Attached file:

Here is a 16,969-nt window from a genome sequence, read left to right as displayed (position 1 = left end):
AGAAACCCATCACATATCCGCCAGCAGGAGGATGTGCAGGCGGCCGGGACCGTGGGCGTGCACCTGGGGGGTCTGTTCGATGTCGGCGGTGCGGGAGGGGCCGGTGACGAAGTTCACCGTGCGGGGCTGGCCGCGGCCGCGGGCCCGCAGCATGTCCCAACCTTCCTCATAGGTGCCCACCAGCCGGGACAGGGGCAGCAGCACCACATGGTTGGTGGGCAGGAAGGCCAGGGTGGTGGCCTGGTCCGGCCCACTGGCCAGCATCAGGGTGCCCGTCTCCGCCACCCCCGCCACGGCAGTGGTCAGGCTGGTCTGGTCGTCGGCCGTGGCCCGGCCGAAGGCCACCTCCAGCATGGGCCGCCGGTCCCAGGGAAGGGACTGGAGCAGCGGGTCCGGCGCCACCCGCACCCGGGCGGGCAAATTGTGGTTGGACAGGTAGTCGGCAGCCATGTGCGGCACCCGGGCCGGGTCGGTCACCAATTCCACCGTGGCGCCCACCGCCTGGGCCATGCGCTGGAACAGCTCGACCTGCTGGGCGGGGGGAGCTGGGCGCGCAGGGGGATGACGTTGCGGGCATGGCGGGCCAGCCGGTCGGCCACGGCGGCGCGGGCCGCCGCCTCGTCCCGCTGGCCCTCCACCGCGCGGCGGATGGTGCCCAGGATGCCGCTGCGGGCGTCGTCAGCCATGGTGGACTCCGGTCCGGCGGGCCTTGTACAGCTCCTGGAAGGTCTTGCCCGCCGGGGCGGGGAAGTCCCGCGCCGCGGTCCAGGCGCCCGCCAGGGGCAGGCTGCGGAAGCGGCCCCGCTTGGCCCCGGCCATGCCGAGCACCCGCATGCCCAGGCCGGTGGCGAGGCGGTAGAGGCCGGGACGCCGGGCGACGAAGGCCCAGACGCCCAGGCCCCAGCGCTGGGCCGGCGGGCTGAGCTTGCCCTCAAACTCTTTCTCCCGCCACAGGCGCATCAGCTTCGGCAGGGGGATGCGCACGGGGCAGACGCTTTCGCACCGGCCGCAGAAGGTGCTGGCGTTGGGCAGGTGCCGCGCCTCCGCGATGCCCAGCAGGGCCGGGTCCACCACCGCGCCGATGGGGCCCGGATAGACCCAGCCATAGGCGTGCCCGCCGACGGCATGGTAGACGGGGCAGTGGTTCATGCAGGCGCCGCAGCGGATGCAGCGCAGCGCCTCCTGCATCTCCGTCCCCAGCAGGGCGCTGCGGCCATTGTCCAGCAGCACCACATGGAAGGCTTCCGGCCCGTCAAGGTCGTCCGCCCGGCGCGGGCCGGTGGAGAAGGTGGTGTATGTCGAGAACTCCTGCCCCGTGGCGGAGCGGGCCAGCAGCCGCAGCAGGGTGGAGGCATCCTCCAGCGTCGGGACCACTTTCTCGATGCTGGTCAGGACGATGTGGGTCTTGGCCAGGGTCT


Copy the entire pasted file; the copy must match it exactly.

Here is a 16,969-nt window from a genome sequence, read left to right as displayed (position 1 = left end):
AGAAACCCATCACATATCCGCCAGCAGGAGGATGTGCAGGCGGCCGGGACCGTGGGCGTGCACCTGGGGGGTCTGTTCGATGTCGGCGGTGCGGGAGGGGCCGGTGACGAAGTTCACCGTGCGGGGCTGGCCGCGGCCGCGGGCCCGCAGCATGTCCCAACCTTCCTCATAGGTGCCCACCAGCCGGGACAGGGGCAGCAGCACCACATGGTTGGTGGGCAGGAAGGCCAGGGTGGTGGCCTGGTCCGGCCCACTGGCCAGCATCAGGGTGCCCGTCTCCGCCACCCCCGCCACGGCAGTGGTCAGGCTGGTCTGGTCGTCGGCCGTGGCCCGGCCGAAGGCCACCTCCAGCATGGGCCGCCGGTCCCAGGGAAGGGACTGGAGCAGCGGGTCCGGCGCCACCCGCACCCGGGCGGGCAAATTGTGGTTGGACAGGTAGTCGGCAGCCATGTGCGGCACCCGGGCCGGGTCGGTCACCAATTCCACCGTGGCGCCCACCGCCTGGGCCATGCGCTGGAACAGCTCGACCTGCTGGGCGGGGGGAGCTGGGCGCGCAGGGGGATGACGTTGCGGGCATGGCGGGCCAGCCGGTCGGCCACGGCGGCGCGGGCCGCCGCCTCGTCCCGCTGGCCCTCCACCGCGCGGCGGATGGTGCCCAGGATGCCGCTGCGGGCGTCGTCAGCCATGGTGGACTCCGGTCCGGCGGGCCTTGTACAGCTCCTGGAAGGTCTTGCCCGCCGGGGCGGGGAAGTCCCGCGCCGCGGTCCAGGCGCCCGCCAGGGGCAGGCTGCGGAAGCGGCCCCGCTTGGCCCCGGCCATGCCGAGCACCCGCATGCCCAGGCCGGTGGCGAGGCGGTAGAGGCCGGGACGCCGGGCGACGAAGGCCCAGACGCCCAGGCCCCAGCGCTGGGCCGGCGGGCTGAGCTTGCCCTCAAACTCTTTCTCCCGCCACAGGCGCATCAGCTTCGGCAGGGGGATGCGCACGGGGCAGACGCTTTCGCACCGGCCGCAGAAGGTGCTGGCGTTGGGCAGGTGCCGCGCCTCCGCGATGCCCAGCAGGGCCGGGTCCACCACCGCGCCGATGGGGCCCGGATAGACCCAGCCATAGGCGTGCCCGCCGACGGCATGGTAGACGGGGCAGTGGTTCATGCAGGCGCCGCAGCGGATGCAGCGCAGCGCCTCCTGCATCTCCGTCCCCAGCAGGGCGCTGCGGCCATTGTCCAGCAGCACCACATGGAAGGCTTCCGGCCCGTCAAGGTCGTCCGCCCGGCGCGGGCCGGTGGAGAAGGTGGTGTATGTCGAGAACTCCTGCCCCGTGGCGGAGCGGGCCAGCAGCCGCAGCAGGGTGGAGGCATCCTCCAGCGTCGGGACCACTTTCTCGATGCTGGTCAGGACGATGTGGGTCTTGGCCAGGGTCT